Kal Penn, Fresh Off ‘Daily Show’ Run, Sees New Opportunities in Late Night

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Kal Penn hopes the second time’s the charm.

The actor last week completed his second turn behind the desk of Comedy Central’sThe Daily Show,” which has been seeking a successor to host Trevor Noah for the better part of a year, a process that was delayed by the recent Hollywood labor strikes. Penn joins comedians Sarah Silverman and Leslie Jones as well as Charlamagne Tha God as hosts who were invited to take one more crack at the assignment after doing a previous one.

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“It felt like the perfect merger of both of my worlds,” Penn says during an interview with Variety, referring not only to the comic roles he has played it the “Harold & Kumar” series of movies but his time spent as a public engagement liaison in the Obama administration. He enjoyed a give and take with “Daily Show” writers and producers as they sussed out the issues of the day for late-night fodder.

Penn hopes his intriguing experiences as an actor and an advocate give him an edge as the Paramount Global network tries to find a path forward for the venerable series. He thinks the whichever person gets to host “Daily” has “the opportunity to bring people together through comedy” while pressing to do more than just poke fun at politicians and cable-news outlets. “There is so much despair out there,” he says. “It would be cool if some of the comedy shines a light on some of the good things that are happening.”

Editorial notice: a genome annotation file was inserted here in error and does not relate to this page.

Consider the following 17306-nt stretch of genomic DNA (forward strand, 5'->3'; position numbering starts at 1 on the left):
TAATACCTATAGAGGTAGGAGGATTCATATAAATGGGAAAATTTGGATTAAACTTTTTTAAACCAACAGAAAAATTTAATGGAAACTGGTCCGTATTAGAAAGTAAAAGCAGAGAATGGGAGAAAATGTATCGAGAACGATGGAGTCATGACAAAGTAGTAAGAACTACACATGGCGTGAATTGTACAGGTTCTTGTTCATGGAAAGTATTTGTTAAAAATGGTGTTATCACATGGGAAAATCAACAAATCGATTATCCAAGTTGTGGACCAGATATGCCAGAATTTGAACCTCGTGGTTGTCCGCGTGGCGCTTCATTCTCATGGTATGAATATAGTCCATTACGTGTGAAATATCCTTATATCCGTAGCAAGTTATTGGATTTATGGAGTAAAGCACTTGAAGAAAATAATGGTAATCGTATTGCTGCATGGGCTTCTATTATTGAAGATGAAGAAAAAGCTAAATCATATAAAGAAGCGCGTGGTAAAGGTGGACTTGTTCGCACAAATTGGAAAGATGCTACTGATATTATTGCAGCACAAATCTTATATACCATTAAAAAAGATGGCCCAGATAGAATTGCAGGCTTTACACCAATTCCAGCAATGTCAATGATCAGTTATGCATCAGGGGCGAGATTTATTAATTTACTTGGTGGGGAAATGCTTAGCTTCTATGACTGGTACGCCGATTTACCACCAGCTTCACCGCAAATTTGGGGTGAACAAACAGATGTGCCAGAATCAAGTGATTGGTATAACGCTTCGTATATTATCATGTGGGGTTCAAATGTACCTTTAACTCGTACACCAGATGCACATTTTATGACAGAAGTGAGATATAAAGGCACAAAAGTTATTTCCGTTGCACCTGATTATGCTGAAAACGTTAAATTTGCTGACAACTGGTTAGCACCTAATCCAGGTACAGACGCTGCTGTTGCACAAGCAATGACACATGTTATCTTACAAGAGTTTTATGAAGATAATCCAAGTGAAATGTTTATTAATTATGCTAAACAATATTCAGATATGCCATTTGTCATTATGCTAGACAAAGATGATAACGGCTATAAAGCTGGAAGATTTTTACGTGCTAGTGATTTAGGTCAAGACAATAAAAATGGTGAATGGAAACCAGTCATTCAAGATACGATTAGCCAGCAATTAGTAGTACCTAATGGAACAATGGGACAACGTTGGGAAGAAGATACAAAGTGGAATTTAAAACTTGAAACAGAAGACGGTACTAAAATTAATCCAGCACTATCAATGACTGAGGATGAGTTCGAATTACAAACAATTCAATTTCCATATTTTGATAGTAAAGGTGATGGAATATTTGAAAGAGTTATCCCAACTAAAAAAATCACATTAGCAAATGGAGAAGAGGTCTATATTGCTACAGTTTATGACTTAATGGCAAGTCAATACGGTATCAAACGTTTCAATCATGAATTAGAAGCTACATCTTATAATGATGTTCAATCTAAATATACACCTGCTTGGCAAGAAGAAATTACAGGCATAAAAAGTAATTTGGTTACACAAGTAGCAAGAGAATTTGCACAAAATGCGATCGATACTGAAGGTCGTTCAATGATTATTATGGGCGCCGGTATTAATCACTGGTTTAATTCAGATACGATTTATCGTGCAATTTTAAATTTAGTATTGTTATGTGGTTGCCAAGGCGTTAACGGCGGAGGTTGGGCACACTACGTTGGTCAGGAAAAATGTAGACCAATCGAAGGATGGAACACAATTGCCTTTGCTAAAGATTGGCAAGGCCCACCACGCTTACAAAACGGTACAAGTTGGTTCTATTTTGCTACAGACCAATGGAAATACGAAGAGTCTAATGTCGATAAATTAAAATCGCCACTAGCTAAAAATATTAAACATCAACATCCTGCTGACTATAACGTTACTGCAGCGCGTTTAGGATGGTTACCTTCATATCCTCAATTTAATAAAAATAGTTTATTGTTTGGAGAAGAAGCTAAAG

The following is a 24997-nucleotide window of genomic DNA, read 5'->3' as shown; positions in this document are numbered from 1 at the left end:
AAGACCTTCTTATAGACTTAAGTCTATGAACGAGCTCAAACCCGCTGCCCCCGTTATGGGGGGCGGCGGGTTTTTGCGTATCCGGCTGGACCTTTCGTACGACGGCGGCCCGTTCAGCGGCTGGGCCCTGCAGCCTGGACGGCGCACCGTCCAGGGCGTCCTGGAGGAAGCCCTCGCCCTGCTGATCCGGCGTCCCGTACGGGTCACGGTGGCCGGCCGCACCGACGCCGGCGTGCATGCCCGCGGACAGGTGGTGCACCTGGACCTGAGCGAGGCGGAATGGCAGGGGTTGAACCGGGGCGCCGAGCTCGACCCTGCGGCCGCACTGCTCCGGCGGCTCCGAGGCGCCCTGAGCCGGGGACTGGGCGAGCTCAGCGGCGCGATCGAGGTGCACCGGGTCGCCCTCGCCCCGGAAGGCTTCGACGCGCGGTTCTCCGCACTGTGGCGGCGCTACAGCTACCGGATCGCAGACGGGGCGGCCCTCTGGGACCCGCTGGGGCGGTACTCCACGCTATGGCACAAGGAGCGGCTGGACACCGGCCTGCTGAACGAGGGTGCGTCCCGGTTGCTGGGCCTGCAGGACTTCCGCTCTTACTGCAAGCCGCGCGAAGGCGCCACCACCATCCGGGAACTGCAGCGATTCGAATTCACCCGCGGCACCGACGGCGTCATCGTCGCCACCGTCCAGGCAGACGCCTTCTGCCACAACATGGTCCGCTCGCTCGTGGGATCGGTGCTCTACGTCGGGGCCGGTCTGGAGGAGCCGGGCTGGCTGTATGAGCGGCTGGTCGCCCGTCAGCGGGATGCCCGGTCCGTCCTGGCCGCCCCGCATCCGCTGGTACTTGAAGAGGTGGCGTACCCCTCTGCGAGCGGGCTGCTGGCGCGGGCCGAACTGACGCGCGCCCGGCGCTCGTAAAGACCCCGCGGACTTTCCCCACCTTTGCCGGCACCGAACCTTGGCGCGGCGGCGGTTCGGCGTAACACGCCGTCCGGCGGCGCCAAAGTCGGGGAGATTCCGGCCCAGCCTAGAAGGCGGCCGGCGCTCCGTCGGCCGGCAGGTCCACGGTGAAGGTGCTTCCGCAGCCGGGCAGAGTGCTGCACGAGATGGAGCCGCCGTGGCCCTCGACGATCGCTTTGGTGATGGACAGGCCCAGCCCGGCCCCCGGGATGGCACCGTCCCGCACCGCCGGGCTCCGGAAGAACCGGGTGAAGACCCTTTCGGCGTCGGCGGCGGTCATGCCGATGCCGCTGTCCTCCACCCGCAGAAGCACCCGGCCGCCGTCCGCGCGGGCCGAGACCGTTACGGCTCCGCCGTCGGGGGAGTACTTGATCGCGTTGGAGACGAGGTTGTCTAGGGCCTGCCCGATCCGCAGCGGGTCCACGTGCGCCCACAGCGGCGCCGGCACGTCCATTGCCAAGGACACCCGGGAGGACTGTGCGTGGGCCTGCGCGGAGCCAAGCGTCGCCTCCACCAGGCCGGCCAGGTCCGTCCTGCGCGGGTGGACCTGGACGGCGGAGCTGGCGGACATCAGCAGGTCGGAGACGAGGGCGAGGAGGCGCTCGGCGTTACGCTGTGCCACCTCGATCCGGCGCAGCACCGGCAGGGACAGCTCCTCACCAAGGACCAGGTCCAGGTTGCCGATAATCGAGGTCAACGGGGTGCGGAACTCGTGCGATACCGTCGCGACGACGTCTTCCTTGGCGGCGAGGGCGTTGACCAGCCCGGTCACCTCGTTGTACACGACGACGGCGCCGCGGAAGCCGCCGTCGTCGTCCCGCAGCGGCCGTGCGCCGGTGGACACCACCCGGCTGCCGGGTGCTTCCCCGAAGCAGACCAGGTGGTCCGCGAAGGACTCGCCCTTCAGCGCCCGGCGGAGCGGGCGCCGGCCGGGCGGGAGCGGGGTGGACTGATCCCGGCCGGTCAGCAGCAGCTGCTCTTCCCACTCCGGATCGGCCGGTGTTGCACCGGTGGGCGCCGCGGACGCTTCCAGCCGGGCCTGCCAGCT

Penn’s guests last week included Mike Massimino, the former astronaut, and comedian and actor Vir Das. Filmmaker Zoya Akhtar also joined him one evening. This isn’t his first time leading a talk-comedy hybrid. He hosted the Freeform program “Kal Penn Approves This Message,’ which explored issues of revelance to millenial and Gen Z viewers.

“The Daily Show” has always sought to cultivate the youngest audience among TV’s late-night programs, and Penn thinks those viewers crave both humor as well as knowledge and insight. “This newer generation is so savvy,” he says, noting interest In everything from climate change to human rights. He thinks such an audence wants to know “ a little about how the system works ndsa how we can alwys make it better.”

Such an outlook would add a new stripe to TV’s current set of late-night programs. Some hosts have demonstrated a knack for cutting to the heart of the news of the day, while others like to give viewers a break from the news cycle in favor of games and distractions. “There is such an opportuntiy to reach an audience that first and foremost wants to laugh,” says Penn, “but they are also way more dialed in to wanting to change things.”

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